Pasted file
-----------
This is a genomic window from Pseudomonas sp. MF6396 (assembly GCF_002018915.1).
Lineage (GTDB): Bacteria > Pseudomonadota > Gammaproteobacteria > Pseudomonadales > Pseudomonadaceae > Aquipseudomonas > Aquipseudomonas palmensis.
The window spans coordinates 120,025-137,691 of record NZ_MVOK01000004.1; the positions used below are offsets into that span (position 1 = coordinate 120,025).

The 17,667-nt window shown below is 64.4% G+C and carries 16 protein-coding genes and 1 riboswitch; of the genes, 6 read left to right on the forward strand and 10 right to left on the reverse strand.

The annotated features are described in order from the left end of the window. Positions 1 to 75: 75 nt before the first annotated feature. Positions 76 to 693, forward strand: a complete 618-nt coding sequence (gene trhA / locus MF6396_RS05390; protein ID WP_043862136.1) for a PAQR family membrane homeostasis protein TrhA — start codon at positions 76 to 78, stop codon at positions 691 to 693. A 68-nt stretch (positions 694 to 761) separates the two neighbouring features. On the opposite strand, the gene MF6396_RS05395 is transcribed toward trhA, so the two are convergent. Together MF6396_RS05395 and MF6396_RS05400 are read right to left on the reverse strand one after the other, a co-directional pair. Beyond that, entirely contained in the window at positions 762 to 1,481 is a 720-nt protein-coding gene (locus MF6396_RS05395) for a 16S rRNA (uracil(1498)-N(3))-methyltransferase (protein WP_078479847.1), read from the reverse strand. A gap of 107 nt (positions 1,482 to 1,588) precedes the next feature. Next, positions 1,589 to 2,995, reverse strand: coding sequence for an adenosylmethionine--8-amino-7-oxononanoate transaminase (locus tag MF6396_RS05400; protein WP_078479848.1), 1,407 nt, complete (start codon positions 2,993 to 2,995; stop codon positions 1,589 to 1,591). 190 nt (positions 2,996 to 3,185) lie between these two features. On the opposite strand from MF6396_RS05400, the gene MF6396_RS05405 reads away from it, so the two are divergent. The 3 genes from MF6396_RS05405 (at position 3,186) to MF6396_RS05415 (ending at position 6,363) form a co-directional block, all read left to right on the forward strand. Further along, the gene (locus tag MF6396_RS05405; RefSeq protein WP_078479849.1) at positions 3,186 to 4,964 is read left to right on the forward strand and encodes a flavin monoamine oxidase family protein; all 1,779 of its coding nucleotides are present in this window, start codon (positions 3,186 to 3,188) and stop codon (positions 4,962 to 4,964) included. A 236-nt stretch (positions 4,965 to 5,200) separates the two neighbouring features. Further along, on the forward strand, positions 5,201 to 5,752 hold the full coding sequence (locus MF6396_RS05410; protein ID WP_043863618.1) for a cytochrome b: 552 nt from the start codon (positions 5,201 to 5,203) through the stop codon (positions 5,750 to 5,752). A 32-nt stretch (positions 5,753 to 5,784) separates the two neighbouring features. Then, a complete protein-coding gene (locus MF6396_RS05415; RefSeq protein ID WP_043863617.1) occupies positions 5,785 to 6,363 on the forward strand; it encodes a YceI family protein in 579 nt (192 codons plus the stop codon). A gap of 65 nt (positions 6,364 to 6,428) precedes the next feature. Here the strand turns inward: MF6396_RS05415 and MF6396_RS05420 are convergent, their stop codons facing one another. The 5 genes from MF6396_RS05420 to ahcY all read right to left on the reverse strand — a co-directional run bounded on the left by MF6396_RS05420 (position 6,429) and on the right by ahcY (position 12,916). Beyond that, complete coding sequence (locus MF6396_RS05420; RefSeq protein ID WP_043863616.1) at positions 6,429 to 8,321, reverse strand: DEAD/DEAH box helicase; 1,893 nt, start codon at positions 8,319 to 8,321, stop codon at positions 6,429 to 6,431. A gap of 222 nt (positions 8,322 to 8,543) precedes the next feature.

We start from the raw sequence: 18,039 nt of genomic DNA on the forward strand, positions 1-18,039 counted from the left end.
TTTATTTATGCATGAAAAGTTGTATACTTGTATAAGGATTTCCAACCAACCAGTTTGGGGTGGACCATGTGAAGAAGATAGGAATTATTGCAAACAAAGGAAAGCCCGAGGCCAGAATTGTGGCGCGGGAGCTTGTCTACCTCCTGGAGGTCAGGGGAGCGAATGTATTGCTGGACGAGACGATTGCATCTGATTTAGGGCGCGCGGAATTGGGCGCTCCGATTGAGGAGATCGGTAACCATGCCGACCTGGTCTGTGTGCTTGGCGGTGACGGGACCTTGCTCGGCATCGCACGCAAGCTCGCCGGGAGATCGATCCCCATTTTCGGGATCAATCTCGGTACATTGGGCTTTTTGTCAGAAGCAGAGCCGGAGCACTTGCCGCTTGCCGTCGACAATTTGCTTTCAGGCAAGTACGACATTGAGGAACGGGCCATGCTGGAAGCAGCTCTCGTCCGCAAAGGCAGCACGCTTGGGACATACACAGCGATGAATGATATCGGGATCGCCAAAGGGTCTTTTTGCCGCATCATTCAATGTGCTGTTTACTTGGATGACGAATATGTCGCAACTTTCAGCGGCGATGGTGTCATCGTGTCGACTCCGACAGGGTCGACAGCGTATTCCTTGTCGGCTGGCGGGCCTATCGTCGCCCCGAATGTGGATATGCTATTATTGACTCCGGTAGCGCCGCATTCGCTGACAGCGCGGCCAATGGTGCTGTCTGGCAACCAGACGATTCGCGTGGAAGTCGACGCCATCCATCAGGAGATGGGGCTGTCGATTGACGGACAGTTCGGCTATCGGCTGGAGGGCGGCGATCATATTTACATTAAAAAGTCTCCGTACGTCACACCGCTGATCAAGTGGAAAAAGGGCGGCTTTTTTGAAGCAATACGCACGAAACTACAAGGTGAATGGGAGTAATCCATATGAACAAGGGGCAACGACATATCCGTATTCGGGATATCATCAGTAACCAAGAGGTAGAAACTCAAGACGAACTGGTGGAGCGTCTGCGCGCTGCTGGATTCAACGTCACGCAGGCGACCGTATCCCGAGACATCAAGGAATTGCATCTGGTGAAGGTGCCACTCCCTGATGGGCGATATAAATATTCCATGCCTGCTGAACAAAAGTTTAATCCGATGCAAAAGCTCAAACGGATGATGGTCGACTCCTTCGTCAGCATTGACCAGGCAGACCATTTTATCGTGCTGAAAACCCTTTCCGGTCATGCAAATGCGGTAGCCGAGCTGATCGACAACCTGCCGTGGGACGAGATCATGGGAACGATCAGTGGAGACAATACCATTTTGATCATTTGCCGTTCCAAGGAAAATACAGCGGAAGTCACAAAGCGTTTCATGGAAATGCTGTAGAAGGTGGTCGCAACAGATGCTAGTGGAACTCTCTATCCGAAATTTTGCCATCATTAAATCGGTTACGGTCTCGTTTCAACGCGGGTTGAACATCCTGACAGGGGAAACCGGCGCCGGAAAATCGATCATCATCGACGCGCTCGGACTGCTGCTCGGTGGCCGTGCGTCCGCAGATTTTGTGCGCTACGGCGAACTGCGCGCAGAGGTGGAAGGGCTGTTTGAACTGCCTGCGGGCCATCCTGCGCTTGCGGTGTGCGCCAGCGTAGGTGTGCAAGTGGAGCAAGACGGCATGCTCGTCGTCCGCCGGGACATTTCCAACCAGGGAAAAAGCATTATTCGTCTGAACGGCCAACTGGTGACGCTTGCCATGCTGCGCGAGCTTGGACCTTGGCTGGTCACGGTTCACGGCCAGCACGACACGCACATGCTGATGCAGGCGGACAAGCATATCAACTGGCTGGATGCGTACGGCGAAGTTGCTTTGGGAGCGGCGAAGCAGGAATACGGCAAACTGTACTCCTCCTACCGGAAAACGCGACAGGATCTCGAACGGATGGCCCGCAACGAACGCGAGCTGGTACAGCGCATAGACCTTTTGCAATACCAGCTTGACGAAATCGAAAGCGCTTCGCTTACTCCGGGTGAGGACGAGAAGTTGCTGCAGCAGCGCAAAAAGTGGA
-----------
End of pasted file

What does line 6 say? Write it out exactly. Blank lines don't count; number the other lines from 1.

We start from the raw sequence: 18,039 nt of genomic DNA on the forward strand, positions 1-18,039 counted from the left end.